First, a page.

Op Ed
By Jose Julio Divino, MPH

August 2020 – It has been seven months since the coronavirus, or “COVID-19” as coined by the World Health Organization (WHO), was declared a public health pandemic, yet the politicization of this deadly virus continues to ravage our country, killing nearly 180,000 and infecting almost six million of our fellow Americans so far, according to the US Centers for Disease Control and Prevention (CDC).  These mortality and prevalence rates correspond to the entire population of US cities like Fort Lauderdale (FL), Providence (RI) and Newport News (VA) being decimated, and twice the population of urban centers like Houston and Chicago testing positive for the coronavirus.  

Set against the background of “Black Lives Matter”, the resulting downward economic spiral since the coronavirus lockdown – not seen since the Great Depression – has come to symbolize the “new normal” among many vulnerable families and individuals, especially among communities of color.  The decision on whether to have a nutritious meal or scrimp on expenses just so households (many of which are headed by single parents with young children or seniors on a fixed income) can have enough to pay rent and avoid eviction from their homes has risen to epidemic proportions. According to The Hamilton Project and Future of the Middle Class Initiative at the Brookings Institute, there are about 14 million children in the US that are not getting enough to eat 

The food insecurity situation is, moreover, exacerbated for persons with serious underlying medical conditions (e.g., heart disease, diabetes, lung disease) who will now have to choose whether to prioritize their monthly rent or grocery budgets over medical expenses. For our elders, already considered to be most at high-risk, social distancing can prove to be a further obstacle in accessing adequate and nutritious food. It is a scientific fact that persons who experience food insecurity are likely to be less healthy.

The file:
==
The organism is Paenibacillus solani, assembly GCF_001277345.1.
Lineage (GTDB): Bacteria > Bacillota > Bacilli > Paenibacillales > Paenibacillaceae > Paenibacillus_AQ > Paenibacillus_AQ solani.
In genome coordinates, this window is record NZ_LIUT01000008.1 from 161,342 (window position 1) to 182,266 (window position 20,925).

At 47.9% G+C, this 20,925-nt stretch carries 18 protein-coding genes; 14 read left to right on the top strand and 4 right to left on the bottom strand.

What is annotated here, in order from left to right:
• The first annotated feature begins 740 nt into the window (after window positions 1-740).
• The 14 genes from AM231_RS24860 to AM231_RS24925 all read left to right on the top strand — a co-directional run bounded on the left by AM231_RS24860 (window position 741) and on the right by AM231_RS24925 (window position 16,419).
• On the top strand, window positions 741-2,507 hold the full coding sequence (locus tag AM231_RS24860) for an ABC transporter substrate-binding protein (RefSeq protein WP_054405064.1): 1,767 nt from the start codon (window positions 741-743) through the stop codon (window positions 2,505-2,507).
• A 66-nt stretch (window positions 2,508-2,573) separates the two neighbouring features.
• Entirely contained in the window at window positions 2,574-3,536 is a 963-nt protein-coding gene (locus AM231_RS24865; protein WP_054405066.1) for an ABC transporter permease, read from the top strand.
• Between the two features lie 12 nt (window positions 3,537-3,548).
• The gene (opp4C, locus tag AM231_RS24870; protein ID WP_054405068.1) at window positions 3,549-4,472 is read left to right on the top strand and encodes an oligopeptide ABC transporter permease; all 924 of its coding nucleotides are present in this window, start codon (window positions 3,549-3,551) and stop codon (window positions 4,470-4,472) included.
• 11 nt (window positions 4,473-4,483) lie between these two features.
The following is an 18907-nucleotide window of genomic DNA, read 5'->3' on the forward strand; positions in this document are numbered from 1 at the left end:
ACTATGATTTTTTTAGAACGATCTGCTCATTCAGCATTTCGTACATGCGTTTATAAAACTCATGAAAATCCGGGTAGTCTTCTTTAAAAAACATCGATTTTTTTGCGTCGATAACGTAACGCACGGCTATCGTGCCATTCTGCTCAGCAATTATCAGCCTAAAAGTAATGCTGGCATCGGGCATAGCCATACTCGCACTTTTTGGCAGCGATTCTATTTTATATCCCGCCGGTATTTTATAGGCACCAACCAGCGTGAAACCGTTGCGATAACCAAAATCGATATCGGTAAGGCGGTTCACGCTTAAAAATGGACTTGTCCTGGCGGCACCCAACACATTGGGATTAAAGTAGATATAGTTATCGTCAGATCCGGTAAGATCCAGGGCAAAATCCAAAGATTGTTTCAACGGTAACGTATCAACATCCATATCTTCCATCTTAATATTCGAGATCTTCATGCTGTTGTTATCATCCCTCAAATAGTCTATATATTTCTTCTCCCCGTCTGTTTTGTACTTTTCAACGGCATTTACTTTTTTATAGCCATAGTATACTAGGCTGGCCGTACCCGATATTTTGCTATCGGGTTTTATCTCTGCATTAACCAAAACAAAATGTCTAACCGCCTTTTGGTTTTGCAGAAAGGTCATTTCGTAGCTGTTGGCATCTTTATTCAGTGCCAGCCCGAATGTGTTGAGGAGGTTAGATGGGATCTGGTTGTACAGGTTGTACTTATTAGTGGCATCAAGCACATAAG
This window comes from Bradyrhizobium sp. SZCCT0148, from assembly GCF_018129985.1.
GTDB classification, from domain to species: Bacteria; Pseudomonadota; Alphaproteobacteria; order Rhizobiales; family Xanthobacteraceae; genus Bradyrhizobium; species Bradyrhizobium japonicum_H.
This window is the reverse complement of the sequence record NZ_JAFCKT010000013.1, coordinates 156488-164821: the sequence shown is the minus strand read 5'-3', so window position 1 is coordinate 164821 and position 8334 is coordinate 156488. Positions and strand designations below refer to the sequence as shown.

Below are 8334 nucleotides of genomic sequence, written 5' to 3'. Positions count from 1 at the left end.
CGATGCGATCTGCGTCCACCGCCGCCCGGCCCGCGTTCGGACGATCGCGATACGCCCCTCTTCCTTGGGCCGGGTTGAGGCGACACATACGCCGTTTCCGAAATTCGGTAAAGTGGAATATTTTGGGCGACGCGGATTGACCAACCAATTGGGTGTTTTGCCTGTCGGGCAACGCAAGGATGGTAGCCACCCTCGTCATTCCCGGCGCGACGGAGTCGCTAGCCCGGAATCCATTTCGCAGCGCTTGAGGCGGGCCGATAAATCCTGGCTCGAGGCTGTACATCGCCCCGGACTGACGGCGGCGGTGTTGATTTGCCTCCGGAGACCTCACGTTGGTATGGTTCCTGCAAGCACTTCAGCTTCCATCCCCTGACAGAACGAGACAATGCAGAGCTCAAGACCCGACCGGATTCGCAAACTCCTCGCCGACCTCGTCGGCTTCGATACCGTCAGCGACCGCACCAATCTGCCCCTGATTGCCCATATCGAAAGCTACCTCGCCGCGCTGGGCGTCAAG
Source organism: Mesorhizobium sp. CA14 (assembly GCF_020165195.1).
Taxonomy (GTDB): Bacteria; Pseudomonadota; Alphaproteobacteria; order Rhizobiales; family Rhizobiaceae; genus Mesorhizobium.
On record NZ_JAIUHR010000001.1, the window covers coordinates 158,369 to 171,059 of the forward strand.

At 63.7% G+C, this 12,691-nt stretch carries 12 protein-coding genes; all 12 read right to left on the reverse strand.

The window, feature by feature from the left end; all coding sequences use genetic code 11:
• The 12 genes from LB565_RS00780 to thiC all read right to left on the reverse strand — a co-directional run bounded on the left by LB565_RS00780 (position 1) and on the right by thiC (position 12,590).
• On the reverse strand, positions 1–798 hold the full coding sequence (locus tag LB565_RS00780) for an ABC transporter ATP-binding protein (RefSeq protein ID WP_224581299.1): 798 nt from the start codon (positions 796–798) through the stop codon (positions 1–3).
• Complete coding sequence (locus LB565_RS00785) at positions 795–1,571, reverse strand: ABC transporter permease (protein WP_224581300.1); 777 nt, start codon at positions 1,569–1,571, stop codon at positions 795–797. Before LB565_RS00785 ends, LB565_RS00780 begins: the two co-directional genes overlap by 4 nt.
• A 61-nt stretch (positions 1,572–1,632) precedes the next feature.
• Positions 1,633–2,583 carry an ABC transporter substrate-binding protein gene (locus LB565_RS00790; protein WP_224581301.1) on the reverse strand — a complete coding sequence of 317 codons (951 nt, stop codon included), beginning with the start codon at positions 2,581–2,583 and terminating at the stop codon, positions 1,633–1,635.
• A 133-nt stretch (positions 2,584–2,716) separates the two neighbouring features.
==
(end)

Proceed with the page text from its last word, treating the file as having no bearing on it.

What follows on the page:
Psychosocial adversity and mental illness in the COVID era have also increased. As a direct consequence of elevated stressors and anxieties, be it for frontline workers, members of communities of color, people who have lost their jobs or unpaid adult caregivers, worse mental health outcomes, increased substance use and elevated suicidal ideation have been documented, according to the CDC. 

It is highly probable that the COVID blame game will only crescendo. “To wear or not to wear” face coverings will remain a hotly contested conversation. Until a cure or a vaccine is identified, it is only by being supportive of each other and, in celebrating empathy, will we be able to win the fight against COVID-19.   

It is time to take responsibility for our actions. While there is now mounting evidence that COVID-19 does not discriminate based on age (younger individuals are increasingly becoming infected and dying), there remains a cohort staunchly opposed to social distancing. In wearing a mask, we are saying that “I respect you.” 

As the proverbial saying goes, “united we stand, divided we fall.”


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